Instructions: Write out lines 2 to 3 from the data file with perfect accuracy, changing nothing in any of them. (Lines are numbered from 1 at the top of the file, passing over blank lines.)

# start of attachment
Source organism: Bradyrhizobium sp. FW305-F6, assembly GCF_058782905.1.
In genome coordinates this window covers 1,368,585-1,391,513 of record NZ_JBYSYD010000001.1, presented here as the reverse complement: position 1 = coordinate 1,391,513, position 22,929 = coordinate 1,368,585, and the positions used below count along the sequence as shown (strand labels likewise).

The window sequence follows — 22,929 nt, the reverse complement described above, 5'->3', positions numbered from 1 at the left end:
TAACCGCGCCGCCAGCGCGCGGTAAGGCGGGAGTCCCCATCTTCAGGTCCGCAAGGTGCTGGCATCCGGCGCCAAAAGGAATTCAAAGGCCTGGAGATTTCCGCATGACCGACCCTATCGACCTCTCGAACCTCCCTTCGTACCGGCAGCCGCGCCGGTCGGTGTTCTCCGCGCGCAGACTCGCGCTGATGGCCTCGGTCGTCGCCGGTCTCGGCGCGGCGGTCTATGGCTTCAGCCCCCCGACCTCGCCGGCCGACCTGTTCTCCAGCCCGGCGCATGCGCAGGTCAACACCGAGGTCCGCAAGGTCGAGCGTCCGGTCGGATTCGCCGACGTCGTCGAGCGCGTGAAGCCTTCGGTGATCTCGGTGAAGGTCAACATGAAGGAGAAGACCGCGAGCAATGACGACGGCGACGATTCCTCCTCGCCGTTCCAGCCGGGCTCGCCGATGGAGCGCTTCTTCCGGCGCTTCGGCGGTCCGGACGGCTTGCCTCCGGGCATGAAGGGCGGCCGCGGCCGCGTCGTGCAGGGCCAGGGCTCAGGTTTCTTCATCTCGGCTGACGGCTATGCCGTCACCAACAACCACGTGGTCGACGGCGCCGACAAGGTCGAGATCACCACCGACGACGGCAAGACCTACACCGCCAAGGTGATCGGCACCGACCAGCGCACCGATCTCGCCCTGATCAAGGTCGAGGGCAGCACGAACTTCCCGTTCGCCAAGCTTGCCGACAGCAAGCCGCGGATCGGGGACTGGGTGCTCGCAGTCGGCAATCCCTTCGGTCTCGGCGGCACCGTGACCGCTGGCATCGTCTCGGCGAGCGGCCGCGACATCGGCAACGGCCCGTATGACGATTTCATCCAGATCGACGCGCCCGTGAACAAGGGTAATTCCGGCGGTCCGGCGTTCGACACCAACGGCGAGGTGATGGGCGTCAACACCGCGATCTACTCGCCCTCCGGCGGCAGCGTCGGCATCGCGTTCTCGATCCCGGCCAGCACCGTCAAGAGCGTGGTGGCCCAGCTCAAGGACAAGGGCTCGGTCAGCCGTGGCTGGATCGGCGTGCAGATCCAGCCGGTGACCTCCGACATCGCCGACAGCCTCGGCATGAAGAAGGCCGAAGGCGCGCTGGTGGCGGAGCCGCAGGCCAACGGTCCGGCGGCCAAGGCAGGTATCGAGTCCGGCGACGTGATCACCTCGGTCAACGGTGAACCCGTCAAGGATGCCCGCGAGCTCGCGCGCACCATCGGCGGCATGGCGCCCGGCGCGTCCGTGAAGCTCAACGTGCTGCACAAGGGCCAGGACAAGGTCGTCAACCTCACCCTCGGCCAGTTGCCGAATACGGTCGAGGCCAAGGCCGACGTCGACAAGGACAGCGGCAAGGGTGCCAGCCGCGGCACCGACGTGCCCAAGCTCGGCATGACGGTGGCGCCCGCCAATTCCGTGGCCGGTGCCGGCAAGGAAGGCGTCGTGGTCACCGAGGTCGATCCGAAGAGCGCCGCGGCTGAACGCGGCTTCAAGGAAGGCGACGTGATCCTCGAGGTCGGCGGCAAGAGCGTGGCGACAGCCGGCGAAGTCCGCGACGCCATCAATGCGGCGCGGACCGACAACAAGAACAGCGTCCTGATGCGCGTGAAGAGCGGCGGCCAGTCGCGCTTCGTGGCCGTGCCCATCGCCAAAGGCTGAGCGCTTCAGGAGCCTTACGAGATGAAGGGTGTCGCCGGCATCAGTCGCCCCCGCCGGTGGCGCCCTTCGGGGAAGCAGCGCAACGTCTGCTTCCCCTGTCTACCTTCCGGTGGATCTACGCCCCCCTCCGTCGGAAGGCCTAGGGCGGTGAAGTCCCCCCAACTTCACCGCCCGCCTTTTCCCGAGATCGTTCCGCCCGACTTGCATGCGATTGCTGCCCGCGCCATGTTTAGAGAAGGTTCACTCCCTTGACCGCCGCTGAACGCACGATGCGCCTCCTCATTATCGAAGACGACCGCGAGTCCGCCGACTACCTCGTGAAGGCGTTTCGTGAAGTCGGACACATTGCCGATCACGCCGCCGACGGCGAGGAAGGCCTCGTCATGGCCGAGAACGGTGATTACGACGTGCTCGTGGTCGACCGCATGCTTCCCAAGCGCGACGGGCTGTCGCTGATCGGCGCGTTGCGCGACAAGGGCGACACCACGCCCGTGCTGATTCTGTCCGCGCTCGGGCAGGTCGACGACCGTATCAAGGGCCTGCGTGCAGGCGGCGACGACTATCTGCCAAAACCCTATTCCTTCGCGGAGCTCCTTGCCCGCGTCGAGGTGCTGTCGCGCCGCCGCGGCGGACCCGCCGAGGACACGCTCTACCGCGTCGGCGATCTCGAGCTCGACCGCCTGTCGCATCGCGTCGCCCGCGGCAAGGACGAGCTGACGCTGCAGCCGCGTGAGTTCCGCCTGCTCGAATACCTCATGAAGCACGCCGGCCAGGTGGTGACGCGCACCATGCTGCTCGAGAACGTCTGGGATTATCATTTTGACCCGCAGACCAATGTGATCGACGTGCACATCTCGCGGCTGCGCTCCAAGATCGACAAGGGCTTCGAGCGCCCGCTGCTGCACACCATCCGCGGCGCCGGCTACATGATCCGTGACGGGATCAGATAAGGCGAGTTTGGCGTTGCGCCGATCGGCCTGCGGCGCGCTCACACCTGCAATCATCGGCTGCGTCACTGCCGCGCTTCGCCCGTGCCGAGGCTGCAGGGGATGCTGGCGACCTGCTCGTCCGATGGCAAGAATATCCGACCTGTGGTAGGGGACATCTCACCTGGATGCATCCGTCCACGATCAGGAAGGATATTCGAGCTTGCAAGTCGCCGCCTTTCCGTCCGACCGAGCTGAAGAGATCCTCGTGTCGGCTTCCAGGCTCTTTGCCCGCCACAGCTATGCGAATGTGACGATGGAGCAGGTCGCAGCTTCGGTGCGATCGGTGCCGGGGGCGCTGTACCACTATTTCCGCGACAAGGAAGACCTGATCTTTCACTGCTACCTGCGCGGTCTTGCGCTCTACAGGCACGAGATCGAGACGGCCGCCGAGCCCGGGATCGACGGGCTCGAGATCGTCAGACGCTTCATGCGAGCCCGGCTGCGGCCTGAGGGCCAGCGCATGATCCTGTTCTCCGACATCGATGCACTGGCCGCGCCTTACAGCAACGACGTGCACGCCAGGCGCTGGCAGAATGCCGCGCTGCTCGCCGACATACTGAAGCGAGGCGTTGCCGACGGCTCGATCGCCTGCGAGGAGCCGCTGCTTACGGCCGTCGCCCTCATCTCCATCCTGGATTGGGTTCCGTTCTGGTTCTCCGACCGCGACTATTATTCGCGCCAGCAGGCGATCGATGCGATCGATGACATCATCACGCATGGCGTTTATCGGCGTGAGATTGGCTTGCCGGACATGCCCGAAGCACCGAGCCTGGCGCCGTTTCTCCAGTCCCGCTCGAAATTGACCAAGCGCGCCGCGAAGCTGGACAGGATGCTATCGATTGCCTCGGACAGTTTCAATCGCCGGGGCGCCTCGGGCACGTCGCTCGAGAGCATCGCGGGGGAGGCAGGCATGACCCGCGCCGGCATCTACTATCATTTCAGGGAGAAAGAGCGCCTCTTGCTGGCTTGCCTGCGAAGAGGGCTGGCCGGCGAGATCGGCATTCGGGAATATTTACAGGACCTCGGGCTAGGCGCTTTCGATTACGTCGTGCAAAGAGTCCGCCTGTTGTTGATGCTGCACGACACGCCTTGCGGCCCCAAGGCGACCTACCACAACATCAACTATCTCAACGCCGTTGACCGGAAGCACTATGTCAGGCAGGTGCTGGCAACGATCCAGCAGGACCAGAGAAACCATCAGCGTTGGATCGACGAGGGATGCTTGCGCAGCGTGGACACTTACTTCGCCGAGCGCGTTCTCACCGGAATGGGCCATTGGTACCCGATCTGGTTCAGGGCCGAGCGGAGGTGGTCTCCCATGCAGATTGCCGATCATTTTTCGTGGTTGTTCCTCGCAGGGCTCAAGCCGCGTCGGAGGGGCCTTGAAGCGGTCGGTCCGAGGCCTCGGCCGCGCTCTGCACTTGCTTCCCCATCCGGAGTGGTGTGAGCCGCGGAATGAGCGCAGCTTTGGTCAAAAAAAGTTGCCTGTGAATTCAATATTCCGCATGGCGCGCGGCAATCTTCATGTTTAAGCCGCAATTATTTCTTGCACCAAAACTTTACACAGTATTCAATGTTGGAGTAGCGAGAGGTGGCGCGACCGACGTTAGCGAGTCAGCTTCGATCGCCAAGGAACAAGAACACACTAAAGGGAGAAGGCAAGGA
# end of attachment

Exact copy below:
In genome coordinates this window covers 1,368,585-1,391,513 of record NZ_JBYSYD010000001.1, presented here as the reverse complement: position 1 = coordinate 1,391,513, position 22,929 = coordinate 1,368,585, and the positions used below count along the sequence as shown (strand labels likewise).

The window sequence follows — 22,929 nt, the reverse complement described above, 5'->3', positions numbered from 1 at the left end: